Toolkit for Improving Family Planning Services in School Settings

Leveraging Community Partnerships to Provide Sexual Health Education and Connect Students to Family Planning Services

Isabel Griffith, Samantha Ciaravino, Jennifer Manlove, & Jenita Parekh

In response to high rates of infant mortality and unintended teen pregnancies among youth in Columbus, Ohio, the Columbus City Mayor’s office convened four Ohio-based health care-providing organizations—Nationwide Children’s Hospital, Planned Parenthood of Greater Ohio, Columbus Public Health, and Ohio Health—to establish the Sexual Health Education Partnership (SHEP). Through this partnership, each of the four organizations employs health educators who deliver an evidence-based sexual health curriculum in 19 Columbus City middle schools and connect students to family planning services through school-based health centers (SBHCs), mobile units, and community health care providers.

This case study describes key recommendations from the development and operation of the SHEP, based on interviews with health educators (HEs), school staff, and SHEP committee members.

Based on what has worked well for the SHEP, this case study offers the following recommendations for programs interested in implementing a similar model. These recommendations are described in more detail at the end of this case study.

The case study also describes how the SHEP selected schools to participate in the partnership, the sexual health curriculum used, and the ways in which the SHEP draws on four foundational approaches that are integral in providing high-quality family planning and sexual health services to youth. At the end of the case study, we provide resources for other programs interested in implementing a similar partnership model to deliver, expand, or improve the quality of sex education programming.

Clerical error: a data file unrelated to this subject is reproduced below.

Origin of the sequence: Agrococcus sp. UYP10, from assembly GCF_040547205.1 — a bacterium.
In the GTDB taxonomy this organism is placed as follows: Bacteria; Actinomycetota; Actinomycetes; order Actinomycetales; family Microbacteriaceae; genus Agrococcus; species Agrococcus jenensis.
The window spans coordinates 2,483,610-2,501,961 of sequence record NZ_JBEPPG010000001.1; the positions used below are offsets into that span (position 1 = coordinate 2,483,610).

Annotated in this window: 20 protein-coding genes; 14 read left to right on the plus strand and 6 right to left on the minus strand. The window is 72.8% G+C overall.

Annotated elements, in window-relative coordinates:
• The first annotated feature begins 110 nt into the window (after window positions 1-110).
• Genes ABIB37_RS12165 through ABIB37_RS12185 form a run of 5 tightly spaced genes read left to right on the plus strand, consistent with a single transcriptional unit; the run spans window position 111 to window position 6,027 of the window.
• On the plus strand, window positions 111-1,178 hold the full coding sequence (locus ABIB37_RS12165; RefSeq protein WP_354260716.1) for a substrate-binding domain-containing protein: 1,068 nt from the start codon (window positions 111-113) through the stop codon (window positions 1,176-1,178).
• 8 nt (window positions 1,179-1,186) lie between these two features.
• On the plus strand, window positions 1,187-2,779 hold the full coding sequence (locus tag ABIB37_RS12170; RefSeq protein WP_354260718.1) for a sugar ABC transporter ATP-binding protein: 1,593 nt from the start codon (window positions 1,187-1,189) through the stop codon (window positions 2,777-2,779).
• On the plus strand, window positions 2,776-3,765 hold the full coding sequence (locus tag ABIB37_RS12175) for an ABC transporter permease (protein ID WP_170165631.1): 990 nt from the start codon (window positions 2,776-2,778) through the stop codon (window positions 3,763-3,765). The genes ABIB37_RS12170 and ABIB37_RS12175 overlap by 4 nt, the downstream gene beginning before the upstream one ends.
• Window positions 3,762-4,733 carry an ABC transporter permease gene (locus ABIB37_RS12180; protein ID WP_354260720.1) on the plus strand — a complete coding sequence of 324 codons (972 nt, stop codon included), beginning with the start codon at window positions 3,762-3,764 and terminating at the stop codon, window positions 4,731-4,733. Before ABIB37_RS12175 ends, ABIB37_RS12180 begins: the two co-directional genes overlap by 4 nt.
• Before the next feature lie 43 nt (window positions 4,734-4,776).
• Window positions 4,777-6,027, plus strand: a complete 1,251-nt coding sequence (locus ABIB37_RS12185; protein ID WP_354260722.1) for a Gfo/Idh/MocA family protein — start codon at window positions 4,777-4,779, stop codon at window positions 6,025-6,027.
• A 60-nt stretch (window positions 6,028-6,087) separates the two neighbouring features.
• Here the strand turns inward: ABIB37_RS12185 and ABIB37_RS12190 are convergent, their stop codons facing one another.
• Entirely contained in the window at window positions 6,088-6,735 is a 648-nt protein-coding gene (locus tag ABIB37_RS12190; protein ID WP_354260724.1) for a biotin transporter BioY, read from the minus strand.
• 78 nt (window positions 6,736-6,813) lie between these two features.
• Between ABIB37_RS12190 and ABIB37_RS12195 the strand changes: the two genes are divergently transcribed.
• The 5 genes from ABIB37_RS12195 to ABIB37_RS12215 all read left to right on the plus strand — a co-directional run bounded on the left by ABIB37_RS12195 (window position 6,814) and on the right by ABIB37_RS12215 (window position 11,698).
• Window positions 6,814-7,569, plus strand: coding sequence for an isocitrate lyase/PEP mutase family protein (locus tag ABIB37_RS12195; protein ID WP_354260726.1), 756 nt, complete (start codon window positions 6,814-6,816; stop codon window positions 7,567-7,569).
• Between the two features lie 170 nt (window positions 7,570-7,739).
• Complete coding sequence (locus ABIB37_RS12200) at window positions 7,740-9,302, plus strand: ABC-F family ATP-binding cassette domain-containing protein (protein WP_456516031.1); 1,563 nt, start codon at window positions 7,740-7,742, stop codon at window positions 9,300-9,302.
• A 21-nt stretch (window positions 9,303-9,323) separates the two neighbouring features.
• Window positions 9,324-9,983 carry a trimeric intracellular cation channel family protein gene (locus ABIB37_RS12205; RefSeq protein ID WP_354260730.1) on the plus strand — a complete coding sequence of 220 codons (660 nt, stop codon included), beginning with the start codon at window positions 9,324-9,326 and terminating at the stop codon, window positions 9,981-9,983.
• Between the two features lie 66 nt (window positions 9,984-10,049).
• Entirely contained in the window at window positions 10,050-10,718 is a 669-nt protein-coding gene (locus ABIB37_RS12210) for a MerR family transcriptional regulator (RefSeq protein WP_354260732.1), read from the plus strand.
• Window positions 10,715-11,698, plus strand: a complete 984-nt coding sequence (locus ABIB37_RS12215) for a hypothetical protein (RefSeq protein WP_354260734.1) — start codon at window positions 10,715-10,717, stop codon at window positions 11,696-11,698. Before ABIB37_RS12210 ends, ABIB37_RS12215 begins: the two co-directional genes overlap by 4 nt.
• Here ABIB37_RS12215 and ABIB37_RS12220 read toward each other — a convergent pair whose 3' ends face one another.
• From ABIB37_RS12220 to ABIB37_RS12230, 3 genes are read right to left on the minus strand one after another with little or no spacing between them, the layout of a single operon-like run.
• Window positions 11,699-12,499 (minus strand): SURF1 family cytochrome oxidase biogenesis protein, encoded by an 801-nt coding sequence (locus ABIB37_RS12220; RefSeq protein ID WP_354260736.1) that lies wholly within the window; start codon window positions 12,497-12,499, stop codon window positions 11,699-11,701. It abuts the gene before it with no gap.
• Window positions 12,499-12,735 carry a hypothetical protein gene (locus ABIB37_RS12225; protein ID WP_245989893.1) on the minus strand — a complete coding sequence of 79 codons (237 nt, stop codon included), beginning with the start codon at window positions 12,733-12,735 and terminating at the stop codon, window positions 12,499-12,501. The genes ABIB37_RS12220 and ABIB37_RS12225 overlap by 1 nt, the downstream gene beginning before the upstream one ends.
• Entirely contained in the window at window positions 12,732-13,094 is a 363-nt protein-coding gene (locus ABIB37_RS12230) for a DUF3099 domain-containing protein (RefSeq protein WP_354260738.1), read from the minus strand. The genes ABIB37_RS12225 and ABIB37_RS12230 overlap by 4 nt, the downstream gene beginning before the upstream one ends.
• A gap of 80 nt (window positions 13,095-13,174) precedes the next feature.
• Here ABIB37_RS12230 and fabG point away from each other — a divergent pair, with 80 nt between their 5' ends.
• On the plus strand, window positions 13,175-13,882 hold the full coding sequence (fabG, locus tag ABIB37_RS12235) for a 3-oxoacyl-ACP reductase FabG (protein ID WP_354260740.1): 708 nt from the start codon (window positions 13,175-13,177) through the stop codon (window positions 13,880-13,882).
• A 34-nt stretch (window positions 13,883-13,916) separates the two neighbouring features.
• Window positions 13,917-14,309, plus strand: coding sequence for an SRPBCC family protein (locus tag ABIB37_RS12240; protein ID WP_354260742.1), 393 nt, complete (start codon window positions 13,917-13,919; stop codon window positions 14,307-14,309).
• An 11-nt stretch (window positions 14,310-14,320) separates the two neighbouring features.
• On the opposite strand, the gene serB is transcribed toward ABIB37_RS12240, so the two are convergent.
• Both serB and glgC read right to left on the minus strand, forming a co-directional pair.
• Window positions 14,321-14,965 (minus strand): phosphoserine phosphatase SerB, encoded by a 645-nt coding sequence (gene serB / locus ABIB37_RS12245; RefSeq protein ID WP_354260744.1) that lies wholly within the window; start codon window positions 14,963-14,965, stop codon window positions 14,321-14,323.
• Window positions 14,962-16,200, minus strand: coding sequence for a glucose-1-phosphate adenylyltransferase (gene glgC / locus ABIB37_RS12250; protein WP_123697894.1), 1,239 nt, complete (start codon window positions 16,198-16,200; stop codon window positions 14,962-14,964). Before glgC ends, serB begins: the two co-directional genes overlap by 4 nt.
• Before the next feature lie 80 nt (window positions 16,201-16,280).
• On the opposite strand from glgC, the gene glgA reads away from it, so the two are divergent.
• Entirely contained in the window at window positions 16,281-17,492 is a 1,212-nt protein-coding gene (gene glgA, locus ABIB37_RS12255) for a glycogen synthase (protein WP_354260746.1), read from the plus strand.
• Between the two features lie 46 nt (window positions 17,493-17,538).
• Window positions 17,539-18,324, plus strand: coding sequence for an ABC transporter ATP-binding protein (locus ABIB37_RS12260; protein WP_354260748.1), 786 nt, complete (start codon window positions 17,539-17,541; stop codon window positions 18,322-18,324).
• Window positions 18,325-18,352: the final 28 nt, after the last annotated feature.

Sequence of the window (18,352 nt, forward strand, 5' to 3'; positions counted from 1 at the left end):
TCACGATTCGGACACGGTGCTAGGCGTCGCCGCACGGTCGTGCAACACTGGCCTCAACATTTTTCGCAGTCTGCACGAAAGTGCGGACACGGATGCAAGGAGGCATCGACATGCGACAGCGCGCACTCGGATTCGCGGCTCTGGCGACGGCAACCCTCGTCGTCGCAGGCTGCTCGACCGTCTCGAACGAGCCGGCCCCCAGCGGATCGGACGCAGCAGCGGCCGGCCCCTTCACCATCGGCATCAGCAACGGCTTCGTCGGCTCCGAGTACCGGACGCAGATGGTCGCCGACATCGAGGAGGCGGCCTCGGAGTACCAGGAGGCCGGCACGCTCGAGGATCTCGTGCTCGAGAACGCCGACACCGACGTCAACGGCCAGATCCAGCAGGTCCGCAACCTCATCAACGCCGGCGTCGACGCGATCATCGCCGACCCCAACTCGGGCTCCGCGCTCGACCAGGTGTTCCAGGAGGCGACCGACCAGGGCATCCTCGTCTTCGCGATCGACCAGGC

Background and Context

The Sexual Health Education Partnership (SHEP) originated from an initiative called CelebrateOne, which aims to reduce high infant mortality rates and racial disparities in Columbus, Ohio through a variety of innovative approaches. One facet of this initiative focuses on harnessing partnerships among local health care-providing organizations to deliver evidence-based sex education in schools. These partnerships aim to maximize the number of youth served, reduce unintended teen pregnancies, and connect students to family planning services in and outside of schools. This effort is especially important given the lack of sexual health education standards in public schools across the state of Ohio—meaning that sexual health programming in Ohio is not mandated to be medically accurate, age-appropriate, culturally competent, or inclusive of LGBTQIA+ students. For states with established sexual health education standards, the SHEP can still serve as a model for those looking to expand or improve upon the quality of sex education and promote connections to family planning services.